• Artist’s barrier cream is applied to the skin to create resistance to irritating and staining chemicals such as paints and solvents.


  • Barrier cream is composed of softening agents (cetearyl alcohol, 1 glycerine, 2 liquid paraffin 3) and preservatives (propylene glycol, 4 diazolidinyl urea, 5 methyl paraben, 6 propylparaben, 7 2-methyl-3-isothiazolone 8) which are commonly used in cosmetics. 9, 10


  • Propylparaben can have negative effects on animal reproduction and is a possible environmental toxin. 7 Since barrier cream is eventually washed off, it is possible for this and other mildly hazardous ingredients to enter the environment through drainage systems.

Human Health

  • Barrier creams can be extremely irritating to the eyes, even resulting in temporary blindness. 1 Diazolidinyl urea, an antimicrobial agent, releases toxic formaldehyde over time. 5 Methyl and propylparaben are endocrine disruptors, meaning they can interfere with the hormonal system. 6, 7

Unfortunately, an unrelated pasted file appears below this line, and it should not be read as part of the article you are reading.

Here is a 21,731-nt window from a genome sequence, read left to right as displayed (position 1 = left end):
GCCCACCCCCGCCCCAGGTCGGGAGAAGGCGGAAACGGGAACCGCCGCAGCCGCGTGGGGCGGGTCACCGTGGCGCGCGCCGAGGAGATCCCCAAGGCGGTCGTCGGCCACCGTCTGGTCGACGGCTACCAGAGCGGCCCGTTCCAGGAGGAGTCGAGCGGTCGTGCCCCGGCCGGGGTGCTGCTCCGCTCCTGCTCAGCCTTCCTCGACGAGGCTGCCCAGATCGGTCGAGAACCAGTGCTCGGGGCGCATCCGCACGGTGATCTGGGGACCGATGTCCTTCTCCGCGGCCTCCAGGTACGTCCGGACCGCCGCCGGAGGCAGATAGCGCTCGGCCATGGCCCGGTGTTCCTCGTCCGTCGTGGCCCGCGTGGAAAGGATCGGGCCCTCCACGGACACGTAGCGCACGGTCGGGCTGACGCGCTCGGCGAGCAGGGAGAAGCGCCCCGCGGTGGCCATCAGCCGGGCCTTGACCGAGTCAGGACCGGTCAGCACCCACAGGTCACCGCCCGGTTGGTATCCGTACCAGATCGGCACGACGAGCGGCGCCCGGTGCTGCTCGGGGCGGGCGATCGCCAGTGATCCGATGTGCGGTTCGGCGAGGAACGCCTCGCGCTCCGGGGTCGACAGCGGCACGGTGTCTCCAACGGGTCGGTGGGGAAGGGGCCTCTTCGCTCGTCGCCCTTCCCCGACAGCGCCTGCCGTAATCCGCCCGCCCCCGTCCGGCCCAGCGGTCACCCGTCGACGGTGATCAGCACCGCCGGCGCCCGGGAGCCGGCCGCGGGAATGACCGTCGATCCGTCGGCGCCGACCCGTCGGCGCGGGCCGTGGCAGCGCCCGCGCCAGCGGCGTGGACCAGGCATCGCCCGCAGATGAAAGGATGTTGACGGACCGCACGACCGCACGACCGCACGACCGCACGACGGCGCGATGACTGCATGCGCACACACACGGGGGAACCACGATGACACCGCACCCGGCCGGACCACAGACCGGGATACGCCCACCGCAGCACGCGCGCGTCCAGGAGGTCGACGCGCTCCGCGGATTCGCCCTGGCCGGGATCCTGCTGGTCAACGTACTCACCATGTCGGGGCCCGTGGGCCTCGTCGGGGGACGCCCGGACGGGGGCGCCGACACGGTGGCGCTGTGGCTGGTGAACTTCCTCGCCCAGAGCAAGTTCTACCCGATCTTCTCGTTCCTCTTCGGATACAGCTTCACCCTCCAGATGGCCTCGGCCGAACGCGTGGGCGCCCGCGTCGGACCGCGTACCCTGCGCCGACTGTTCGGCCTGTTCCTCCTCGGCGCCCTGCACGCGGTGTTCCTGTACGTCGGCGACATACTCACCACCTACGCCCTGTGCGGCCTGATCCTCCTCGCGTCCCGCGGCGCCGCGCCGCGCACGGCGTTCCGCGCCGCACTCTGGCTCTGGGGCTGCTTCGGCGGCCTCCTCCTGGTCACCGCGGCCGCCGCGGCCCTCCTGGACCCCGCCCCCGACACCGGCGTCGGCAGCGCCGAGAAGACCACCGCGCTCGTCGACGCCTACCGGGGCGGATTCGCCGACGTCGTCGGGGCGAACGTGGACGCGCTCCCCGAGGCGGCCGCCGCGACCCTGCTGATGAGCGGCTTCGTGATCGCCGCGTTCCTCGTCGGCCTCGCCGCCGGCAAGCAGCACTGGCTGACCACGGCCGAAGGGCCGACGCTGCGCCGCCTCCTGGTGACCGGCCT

Social Equity        

  • Compared to food products, cosmetics are poorly regulated. Consequently, false or misleading labels are often used on packaging to make the product seem safer or natural. 11

Safe Use and Exposure

  • Wear goggles or safety glasses to avoid rubbing barrier cream into the eyes.

Proper disposal

  • Donate unused barrier cream to the givetake. Avoid washing excess barrier cream down the sink.

Safe Alternatives

  • Use durable, reusable gloves instead.


  1. Cetostearyl Alcohols MSDS,
  2. “Glycerin”,,
  3. “Liquid paraffin (drug)”, Wikipedia,
  4. “Propylene Glycol”, ASTDR,
  6. “METHYLPARABEN”, Cosmetics Database,
  7. “PROPYLPARABEN”, Cosmetics Database,
  8. “2-Methyl-4-isothiazolin-3-one”, PubChem,
  9. Winsor & Newton Artguard Barrier Cream MSDS,
  10. EZ Air Invisible Care MSDS,
  11. “What Will It Take to Give the Skincare Industry a Green Makeover?”, GreenBiz,